Sabrina is also devoted to service and creating spaces of people who are marginalized and oppressed by the mainstream community. Sabrina is about having safe spaces, about pluralism, about building community, and was recently selected as one of four Canadian delegates to attend the Interreligious Youth Forum in Stuttgart, Germany. She is actively involved in organizing the Friday prayers on campus, as part of a non-denominational Islamic group, the El-Tawheed Jumma Circle.
|Animating Epics: an evening with Nina Paley|
|Nina Paley gained notoriety for her 2009 feature film Sita Sings the Blues, an animated musical based on the Hindu epic Ramayana. Today she turns to Abrahamic religion for her feature-in-progress, Seder-Masochism. Nina will show clips and discuss interpreting religious texts, her solo animation process, and whether culture/religion can be owned.|
|Nina Paley is the creator of the animated musical feature film Sita Sings the Blues. More recently she made This Land Is Mine, a short about Israel/Palestine/Canaan/the Levant intended for a larger project, Seder-Masochism. Her adventures in our broken copyright system led her to join QuestionCopyright.org as Artist-in-Residence in 2008. Prior to becoming an animator Nina was a syndicated cartoonist. A 2006 Guggenheim Fellow, she also produced a series of animated shorts about intellectual freedom called Minute Memes. As half of PaleGray Labs, she is developing techniques to combine animation with her other passions of quilting and embroidery.|
|Thursday, March 26th||6:00 - 8:00pm||Senate Room, 7th floor, Hotel Alma|
|View Images from Sita Sings the Blues|
|View Images from Seder-Masochism|
Join us for the following film screenings. All are welcome. No registration required.
|Monday, March 23rd||5:30-8:00pm||ST 143|
|Title of Film|
|Life of Pi (2012)
Facilitated by Dr. Tinu Ruparell, Department Head, Department of Classics and Religion, University of Calgary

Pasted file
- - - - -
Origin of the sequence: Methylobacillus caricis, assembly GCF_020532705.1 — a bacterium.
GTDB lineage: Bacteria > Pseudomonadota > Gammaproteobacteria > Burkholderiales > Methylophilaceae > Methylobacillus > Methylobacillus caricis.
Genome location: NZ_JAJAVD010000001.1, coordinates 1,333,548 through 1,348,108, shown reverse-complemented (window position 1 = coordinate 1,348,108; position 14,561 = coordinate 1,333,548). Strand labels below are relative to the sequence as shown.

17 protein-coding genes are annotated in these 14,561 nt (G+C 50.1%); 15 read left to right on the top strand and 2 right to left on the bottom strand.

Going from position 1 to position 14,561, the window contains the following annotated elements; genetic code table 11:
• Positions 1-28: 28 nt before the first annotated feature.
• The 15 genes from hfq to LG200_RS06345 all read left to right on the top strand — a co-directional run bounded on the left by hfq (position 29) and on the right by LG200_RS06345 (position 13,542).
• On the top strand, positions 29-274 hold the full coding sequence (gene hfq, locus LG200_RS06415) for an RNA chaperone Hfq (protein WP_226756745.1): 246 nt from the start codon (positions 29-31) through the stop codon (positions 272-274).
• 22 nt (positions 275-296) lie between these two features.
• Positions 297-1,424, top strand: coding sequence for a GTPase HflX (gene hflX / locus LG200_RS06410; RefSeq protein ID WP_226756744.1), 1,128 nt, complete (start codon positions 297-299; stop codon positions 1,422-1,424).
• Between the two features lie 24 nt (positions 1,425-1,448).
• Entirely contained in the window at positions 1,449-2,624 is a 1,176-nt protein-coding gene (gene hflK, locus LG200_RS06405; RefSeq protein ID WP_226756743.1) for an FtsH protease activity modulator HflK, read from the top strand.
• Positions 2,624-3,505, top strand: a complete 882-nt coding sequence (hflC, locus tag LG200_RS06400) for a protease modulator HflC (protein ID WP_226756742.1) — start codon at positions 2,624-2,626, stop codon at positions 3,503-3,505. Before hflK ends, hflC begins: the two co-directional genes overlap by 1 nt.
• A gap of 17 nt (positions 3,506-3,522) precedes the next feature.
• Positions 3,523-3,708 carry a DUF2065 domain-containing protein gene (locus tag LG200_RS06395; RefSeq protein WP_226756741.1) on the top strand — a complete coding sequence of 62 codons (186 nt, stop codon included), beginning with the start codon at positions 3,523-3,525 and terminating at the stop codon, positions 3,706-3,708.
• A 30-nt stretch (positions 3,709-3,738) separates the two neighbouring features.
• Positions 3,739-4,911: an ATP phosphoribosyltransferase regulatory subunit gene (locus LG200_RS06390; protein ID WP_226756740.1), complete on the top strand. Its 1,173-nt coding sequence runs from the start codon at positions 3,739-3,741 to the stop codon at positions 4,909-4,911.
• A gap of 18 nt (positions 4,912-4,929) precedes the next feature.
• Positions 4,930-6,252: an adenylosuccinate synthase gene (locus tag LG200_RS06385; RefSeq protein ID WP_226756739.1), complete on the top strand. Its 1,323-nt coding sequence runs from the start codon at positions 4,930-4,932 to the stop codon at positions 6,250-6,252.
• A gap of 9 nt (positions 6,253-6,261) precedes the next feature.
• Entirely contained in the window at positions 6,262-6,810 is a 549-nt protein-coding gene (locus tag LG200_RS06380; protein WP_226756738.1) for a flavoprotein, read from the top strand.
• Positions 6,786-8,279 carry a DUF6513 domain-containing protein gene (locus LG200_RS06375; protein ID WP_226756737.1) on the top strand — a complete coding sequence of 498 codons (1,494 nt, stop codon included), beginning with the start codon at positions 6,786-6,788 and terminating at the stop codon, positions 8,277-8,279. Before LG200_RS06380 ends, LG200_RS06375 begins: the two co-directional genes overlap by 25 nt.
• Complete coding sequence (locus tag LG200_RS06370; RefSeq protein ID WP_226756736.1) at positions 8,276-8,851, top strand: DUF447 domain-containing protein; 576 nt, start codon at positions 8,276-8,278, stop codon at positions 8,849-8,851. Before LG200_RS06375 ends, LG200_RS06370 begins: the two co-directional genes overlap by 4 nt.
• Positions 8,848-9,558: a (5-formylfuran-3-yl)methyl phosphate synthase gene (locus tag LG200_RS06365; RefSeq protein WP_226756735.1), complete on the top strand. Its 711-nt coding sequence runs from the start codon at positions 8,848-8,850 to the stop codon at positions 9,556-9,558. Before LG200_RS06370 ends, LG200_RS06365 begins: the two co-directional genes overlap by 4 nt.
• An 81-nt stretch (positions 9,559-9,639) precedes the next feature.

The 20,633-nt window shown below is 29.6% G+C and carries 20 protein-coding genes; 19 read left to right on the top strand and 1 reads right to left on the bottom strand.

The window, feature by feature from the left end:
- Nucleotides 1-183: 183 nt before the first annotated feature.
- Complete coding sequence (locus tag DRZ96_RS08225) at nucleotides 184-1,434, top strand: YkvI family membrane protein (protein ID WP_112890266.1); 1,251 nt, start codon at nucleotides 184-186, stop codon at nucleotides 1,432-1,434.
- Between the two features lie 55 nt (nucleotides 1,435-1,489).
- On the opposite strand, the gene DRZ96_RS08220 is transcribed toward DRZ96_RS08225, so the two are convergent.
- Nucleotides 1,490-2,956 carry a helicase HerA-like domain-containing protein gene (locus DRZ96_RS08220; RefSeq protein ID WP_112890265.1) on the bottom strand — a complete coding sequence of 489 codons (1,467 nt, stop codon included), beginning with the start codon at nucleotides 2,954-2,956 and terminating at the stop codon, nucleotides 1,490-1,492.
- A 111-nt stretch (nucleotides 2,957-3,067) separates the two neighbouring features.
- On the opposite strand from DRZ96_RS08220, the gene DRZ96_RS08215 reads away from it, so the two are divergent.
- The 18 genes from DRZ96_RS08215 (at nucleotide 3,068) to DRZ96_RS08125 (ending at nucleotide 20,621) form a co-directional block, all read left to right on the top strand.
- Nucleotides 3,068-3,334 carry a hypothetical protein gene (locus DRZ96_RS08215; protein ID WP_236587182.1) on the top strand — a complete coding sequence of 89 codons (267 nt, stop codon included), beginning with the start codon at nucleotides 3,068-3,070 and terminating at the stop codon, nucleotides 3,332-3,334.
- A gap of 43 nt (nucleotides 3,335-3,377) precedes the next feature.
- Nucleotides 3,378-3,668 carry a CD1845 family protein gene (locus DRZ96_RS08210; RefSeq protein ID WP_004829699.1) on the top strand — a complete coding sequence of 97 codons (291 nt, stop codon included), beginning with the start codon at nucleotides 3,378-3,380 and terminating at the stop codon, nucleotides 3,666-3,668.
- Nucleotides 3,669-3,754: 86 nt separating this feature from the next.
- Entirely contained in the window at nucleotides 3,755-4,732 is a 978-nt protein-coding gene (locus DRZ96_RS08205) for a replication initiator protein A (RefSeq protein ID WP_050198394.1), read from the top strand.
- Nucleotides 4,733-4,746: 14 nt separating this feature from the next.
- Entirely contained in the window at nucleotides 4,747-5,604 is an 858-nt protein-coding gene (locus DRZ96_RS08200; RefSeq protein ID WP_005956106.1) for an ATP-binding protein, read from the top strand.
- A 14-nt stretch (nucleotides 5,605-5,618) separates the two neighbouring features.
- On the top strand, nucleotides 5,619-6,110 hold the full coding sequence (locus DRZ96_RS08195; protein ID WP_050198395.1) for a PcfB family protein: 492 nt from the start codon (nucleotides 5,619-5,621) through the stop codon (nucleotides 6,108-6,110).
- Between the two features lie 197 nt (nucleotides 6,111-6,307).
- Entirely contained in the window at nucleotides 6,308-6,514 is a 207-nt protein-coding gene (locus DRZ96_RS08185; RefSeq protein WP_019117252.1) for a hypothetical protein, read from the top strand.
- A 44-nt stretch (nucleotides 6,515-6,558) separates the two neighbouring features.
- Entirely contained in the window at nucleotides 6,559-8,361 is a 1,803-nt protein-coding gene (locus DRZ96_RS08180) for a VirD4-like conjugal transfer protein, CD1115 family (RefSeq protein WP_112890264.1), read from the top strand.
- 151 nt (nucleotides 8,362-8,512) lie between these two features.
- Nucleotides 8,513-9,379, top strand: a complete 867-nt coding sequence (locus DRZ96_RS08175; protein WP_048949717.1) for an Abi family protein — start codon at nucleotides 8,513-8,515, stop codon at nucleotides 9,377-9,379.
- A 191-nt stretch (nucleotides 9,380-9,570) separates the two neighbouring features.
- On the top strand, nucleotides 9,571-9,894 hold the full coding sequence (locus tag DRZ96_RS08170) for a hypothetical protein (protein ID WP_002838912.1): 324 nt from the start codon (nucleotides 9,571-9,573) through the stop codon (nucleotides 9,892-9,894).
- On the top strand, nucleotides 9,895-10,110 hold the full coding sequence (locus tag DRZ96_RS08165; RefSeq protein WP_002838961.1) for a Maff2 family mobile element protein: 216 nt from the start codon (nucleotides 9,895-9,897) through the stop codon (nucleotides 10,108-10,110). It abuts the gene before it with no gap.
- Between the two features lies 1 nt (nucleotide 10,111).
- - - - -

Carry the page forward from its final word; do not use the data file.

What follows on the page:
|A young man who survives a disaster at sea is hurtled into an epic journey of adventure and discovery. While cast away, he forms an unexpected connection with another survivor: a fearsome Bengal tiger.|
|View Trailer||View Source|
|The issue Life of Pi brings up is the notion of interpretation — the world is religiously ambiguous, so much of what separates religious traditions is interpretation of indeterminate evidence. Join Dr. Ruparell as he leads a discussion of the role of the interpreter in religious diversity.|
|Tuesday, March 24th||5:30-8:00pm||ST 143|
|Title of Film|
|Of Gods and Men (2010)
Facilitated by Dr. Anne Moore, Associate Professor, Department of Classics and Religion, University of Calgary
|Under threat by fundamentalist terrorists, a group of Trappist monks stationed with an impoverished Algerian community must decide whether to leave or stay.|
|View Trailer||View Source|
Religion is often cited as a source of conflict; however, according to David Nowelsmitth (reviewer for Film Quarterly), in Of Gods and Men, “theology is presented as a form of dialogue that transcends political and cultural divisions, an alternative to violence.” How does director Xavier Beauvoir present theology as an alternative to violence? What is this theology?
Similarly to the science fiction movie, Children of Men, the background in Of God and Men is pivotal to the film’s narrative and impact. In Of Gods and Men, the context of colonial Algeria is part of the struggle expressed by many of the films’ characters, and it is in the context of colonial oppression that both Christians and Muslims seek an alternative path.
Etienne Comar, producer for Of Gods and Men, in researching the story of the Trappist Monks came to the conclusion that “The problem is never the faith, it is always the politics behind the faith.” In other words, in contrast to the simplistic ideas of the clash of civilizations or religions, this film shows that religion or faith may provide an alternative to political violence.
Join Dr. Moore as she guides us through a discussion related to these themes.
|Wednesday, March 25th||5:30-8:00pm||ST 143|
|Title of Film|
|Sita Sings the Blues (2008)
Facilitated by Dr. Elizabeth Rohlman, Associate Professor, Department of Classics and Religion, University of Calgary
|An animated version of the epic Indian tale of Ramayana set to the 1920s jazz vocals of Annette Hanshaw.|
|Learn more about Nina Paley
View Clip about Nina Paley
To what extent is the Ramayana a religious text? Why has the Ramayana come to have such a prominent role in religion?
Why has the Ramayana been re-told so often and so widely? What is the value of retelling a story, particularly in the form of film?
What is the importance of religious and cultural identity in storytelling? How does the film address this issue?
What is the importance of gender in storytelling? What is gained by reframing the Ramayana from Sita's perspective?
Join Dr. Rohlman as she guides the discussion around these questions and ideas.
Join us for the following presentations and discussions. All are welcome. No registration required.
|Monday, March 23|
|Monday, March 23rd||3:00-4:30pm||SA 245|